Mysterious 'heartbeat' detected coming from cosmic gas cloud

Mysterious 'heartbeat' detected coming from cosmic gas cloud

Scientists have found an unusual, mysterious "heartbeat" coming from a cosmic gas cloud.

The cloud – which is otherwise unremarkable – seems to be "beating" along with the rhythm of a neighbouring black hole, researchers say.

As such, they appear to be connected to each other, the researchers write in a new journal paper. But it is not clear how the gamma-ray "heartbeat" of the cloud can be connected to the black hole, which lies 100 light years away.

The research team found the heartbeat after looking through ten years of data from Nasa's Fermi gamma-ray space telescope. They were looking at a system known as S 433, about 15,000 light years away from us, which includes a giant star that is about 30 times the mass of our sun as well as a huge black hole.

Every 13 days, the black hole and the star orbit around each other. As they do, the black hole sucks material from the giant star.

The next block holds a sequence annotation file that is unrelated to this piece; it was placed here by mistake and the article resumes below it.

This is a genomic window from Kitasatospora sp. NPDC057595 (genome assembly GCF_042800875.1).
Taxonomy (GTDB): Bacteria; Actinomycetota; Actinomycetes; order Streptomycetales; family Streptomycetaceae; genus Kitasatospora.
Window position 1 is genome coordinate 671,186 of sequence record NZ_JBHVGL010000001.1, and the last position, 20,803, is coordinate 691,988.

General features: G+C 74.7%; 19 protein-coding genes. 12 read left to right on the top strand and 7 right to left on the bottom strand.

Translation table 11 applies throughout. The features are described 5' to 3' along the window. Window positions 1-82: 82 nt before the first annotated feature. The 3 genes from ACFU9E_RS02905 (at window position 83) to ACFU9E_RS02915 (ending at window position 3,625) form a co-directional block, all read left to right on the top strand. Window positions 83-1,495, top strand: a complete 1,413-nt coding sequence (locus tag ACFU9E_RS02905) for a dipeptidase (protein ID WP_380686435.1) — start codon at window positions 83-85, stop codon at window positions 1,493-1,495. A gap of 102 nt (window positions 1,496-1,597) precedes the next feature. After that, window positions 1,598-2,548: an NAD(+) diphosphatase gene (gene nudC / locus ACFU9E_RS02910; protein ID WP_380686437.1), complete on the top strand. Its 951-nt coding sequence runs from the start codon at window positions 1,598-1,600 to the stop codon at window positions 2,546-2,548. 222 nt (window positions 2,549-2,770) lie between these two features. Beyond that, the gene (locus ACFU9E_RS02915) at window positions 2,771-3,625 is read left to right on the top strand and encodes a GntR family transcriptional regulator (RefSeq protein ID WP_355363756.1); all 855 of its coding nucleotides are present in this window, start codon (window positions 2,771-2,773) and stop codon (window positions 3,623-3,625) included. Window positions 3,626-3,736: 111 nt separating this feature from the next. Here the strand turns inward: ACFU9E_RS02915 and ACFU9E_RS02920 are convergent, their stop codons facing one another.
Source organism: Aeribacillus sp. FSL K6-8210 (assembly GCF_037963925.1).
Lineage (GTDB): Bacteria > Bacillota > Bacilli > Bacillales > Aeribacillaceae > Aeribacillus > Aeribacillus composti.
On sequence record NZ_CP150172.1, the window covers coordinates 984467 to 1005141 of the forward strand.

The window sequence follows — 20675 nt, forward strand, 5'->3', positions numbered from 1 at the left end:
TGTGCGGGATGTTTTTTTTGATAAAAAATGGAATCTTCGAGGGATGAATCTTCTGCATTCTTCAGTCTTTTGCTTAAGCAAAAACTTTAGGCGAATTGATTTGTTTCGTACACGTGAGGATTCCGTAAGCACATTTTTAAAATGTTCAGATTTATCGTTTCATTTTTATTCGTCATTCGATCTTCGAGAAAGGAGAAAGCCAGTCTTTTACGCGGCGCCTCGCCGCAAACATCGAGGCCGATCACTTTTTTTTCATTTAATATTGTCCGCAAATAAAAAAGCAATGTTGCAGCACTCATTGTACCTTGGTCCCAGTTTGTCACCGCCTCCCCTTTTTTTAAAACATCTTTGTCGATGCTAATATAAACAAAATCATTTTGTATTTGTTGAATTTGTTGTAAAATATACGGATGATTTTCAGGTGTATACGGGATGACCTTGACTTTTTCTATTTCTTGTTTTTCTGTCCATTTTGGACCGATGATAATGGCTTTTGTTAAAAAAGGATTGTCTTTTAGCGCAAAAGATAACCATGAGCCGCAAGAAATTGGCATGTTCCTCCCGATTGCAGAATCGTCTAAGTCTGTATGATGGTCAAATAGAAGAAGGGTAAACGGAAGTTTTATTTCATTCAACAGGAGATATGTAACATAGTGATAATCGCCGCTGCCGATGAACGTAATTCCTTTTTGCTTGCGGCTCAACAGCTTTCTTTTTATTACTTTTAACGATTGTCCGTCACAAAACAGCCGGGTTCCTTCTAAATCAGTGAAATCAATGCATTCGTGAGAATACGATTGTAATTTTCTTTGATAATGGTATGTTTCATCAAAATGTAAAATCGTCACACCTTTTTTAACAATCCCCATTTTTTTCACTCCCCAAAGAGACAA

"This material accumulates in an accretion disc before falling into the black hole, like water in the whirl above the drain of a bath tub," said Jian Li, one of the researchers on the paper. "However, a part of that matter does not fall down the drain but shoots out at high speed in two narrow jets in opposite directions above and below the rotating accretion disk."

That accretion disc is not exactly in line with orbit of the two objects. Instead, it sways over time like a spinning top that is not flat, and so the two jets spiral around in space rather than shooting out in straight lines.

Those jets sway over a period of about 162 days. And that same rhythm is seen in the gamma-ray signal in the cloud, relatively far from those jets, which would otherwise be unremarkable – but appears to be sending out an emission powered by the jets.

"Finding such an unambiguous connection via timing, about 100 light years away from the micro quasar, not even along the direction of the jets is as unexpected as amazing," says Li. "But how the black hole can power the gas cloud's heartbeat is unclear to us."

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